Snoqualmie-North Bend Police Chief Discusses Recent Criminal Incidents and Response Strategies

In the past few months, North Bend has had some high-profile crimes that have caught the attention of both the community and city officials. Here’s a summary of the incidents that have occurred:

  • November Incident: A Toyota Four Runner crashed into the Coach store at North Bend outlet mall, causing $20,000 in damage and $14,000 in lost merchandise. The culprits were not caught.
  • January 21 Incident: The Nike store at the outlet mall was broken into, with the front window smashed and merchandise stolen. The thieves remain unidentified.
  • January 26 Incident: A robbery at Snofalls Credit Union led to a high-speed chase and the arrest of two 15-year-olds.
  • January 31 Incident: A murder/suicide investigation is ongoing at the Arrive Apartments.
  • February 1 Incident: An attempted robbery at the Subway restaurant near QFC.  
  • February 2 Incident: Thieves smashed into a Shell station, stealing an ATM with a stolen Ford F250. Police identified the suspects with the help of the Snoqualmie Casino and Tribal police using facial recognition technology, capturing one, who was released 2.5 days later on his own recognizance.

During a city council meeting on February 6, Police Chief Brian Lynch addressed the community’s growing safety concerns, detailing these recent crimes and discussing steps forward.

“I have heard the concerns from the Councilmembers… they are the same concerns I have as a citizen of this neighborhood,” Lynch stated, emphasizing the external origin of most criminals involved in these incidents. He outlined that the issue of rising crime is not isolated to North Bend but is a statewide problem, with a noted increase in crimes against persons and property.

“It should be noted that all of these people are not from the Valley,” Chief Lynch said. These crimes are “not home-grown. Mostly, we see cars coming up Highway 18 from the south end of the County,” he continued. “This is not just a Valley problem. This is an everywhere-in-the-state-of-Washington problem,” Chief Lynch said.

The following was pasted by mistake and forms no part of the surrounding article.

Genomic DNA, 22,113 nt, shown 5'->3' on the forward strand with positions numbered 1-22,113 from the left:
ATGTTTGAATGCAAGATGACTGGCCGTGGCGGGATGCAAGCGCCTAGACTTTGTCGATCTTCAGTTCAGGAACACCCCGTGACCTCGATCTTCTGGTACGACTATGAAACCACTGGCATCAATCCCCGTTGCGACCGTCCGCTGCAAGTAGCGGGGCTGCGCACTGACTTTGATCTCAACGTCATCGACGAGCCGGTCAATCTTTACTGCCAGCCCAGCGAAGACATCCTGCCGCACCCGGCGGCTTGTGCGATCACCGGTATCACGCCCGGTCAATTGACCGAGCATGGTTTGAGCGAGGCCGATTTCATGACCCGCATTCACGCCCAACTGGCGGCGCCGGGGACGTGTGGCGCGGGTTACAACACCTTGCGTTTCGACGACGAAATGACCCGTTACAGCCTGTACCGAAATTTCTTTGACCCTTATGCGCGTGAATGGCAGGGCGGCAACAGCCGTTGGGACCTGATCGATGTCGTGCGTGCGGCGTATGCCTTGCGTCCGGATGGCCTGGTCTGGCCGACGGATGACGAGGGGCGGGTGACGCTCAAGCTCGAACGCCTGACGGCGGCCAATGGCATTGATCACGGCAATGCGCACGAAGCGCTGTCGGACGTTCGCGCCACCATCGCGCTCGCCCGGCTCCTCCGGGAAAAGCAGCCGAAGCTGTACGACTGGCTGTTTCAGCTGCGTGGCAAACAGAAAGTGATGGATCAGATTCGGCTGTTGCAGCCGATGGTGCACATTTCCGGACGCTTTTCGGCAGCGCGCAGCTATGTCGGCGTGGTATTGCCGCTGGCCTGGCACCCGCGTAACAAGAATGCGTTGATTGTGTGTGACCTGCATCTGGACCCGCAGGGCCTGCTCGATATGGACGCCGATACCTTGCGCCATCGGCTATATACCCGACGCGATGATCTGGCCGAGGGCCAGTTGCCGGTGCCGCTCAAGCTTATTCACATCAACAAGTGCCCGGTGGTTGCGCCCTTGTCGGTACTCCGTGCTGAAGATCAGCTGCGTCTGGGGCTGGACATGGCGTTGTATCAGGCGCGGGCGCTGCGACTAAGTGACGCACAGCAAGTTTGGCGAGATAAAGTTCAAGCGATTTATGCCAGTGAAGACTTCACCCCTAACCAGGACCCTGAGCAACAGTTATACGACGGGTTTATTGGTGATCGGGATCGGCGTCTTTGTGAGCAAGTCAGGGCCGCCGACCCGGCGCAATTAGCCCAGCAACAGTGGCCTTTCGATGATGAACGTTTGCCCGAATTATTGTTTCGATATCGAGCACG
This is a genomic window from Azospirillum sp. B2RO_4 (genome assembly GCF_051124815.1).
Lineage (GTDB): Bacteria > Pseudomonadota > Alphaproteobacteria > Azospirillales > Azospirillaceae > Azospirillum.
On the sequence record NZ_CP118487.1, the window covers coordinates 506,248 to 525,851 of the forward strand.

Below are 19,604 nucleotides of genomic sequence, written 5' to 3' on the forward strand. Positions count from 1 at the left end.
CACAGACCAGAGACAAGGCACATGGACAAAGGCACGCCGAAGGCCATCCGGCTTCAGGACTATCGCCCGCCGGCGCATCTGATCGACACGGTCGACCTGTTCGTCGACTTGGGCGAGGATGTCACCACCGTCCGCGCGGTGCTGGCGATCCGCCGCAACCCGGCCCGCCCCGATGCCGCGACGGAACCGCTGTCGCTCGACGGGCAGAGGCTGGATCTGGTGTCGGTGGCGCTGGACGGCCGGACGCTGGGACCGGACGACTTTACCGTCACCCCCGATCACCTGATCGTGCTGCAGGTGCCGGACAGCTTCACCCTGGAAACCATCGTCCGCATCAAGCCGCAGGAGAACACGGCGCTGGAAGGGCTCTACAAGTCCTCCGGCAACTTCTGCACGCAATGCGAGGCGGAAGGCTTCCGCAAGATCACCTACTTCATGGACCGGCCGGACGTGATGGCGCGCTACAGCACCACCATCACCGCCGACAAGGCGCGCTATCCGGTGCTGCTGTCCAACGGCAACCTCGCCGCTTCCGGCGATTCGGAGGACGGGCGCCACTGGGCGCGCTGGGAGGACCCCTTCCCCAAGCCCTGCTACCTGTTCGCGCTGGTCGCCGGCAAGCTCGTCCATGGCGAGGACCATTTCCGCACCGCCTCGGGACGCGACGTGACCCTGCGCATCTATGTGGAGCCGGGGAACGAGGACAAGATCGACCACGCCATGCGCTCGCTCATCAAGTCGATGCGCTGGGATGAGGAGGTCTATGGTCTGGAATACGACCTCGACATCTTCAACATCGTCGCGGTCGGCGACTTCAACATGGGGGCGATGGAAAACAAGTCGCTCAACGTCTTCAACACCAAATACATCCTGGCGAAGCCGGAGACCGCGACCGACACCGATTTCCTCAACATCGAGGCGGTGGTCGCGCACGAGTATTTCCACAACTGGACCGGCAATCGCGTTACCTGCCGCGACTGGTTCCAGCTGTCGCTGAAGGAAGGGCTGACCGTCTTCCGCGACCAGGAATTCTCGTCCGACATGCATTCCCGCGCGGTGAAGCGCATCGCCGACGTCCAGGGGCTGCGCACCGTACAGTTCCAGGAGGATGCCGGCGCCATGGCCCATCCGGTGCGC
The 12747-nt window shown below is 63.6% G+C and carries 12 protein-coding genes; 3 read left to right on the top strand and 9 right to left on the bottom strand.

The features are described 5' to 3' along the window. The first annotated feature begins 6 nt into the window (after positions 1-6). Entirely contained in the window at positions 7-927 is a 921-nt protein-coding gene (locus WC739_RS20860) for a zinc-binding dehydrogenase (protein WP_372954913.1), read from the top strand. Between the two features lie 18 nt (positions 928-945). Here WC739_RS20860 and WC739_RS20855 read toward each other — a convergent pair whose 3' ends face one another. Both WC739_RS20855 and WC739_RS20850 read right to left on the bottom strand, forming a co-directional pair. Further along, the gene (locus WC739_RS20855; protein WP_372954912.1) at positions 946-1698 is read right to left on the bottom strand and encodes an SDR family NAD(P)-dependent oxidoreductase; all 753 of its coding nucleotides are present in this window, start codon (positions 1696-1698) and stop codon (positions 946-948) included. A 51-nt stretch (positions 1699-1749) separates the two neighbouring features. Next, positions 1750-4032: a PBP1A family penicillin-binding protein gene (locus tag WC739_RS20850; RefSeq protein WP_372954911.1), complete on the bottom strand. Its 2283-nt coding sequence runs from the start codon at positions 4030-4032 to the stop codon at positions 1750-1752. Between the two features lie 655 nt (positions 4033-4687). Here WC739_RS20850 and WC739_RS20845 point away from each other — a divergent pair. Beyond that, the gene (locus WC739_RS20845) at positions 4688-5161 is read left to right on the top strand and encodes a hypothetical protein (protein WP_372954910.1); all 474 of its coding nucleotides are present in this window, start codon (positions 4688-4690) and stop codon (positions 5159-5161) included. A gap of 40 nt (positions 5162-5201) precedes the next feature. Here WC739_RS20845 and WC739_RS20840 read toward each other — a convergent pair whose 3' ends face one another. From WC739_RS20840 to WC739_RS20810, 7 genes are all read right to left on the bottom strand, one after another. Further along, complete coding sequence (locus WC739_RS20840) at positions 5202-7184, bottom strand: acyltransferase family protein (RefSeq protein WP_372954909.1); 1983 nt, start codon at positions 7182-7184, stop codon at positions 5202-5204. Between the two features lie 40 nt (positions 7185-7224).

Chief Lynch highlighted several strategies for combating future crimes, including:

  • Establishing a police station office at the Outlet Mall for increased visibility.
  • Re-deploying police resources for deterrence.
  • Installing Flock cameras at the outlet mall for vehicle tracking.
  • Advocating for legislative support through the Washington Association of Sheriffs and Police Chiefs.
  • Meeting with local businesses: Chief Lynch met with local businesses at a North Bend Downtown Foundation merchant meeting in 2023. He looks forward to continuing this form of outreach.

He encouraged both officials and citizens to voice their concerns about crime to state legislators, providing contact information for representatives. Here are a few simple ways to connect:

  • Contact 5th District Representative Lisa Callan via phone at (360) 786-7876
  • Contact 5th District Representative Senator Mark Mullet by email at mark.mullet@leg.wa.gov or by phone at (425) 213-4146
  • Contact 5th District Representative Bill Ramos by email at bill.ramos@leg.wa.gov, or by phone at (360) 786-7852
  • Contact 12th District Representative Keith Goehner by email at keith.goehner@leg.wa.gov, or by phone at (360) 786-7954
  • Contact 12th District Representative Senator Brad Hawkins by phone at (360) 786-7622
  • Contact 12th District Representative Mike Steele by email at mike.steele@leg.wa.gov, or by phone at (360) 786-7832

Chief Lynch’s presentation, which is available on the City’s Media Center webpage, underscores a comprehensive approach to addressing and preventing crime in North Bend, reflecting a community and law enforcement partnership in tackling this challenge.

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Comments

  • I would disagree with the claim that this is a “statewide” problem — it’s a King County problem. The criminals come from King County. The prosecutors, judges, and legislators who enable the criminals come from King County. And the mail-in votes that enable the prosecutors, judges, and legislators come from King County.

    It’s a King County problem, not a Washington State problem.

  • Yep. I don’t like crime either. Its horrible. However, King County has lower crime rates than a lot of other counties in the state.

    For example Pierce, Spokane, Skagit, and Whatcom counties all have higher rates of crime than King County.

    Here is a good non-biased site to gain insight. -The Washington Statistical Analysis Center is a clearinghouse for state data on crime and justice topics, brought together from many different agencies and reporting systems.
    https://sac.ofm.wa.gov/data

  • After stealing a truck, smashing a service station and stealing a ATM machine, he was released on his own cognizance. This is only one symptom of the whole problem. I bet that the owner of the stolen truck, the proprietor of the service station and the operator of the ATM didn’t get off scot free.

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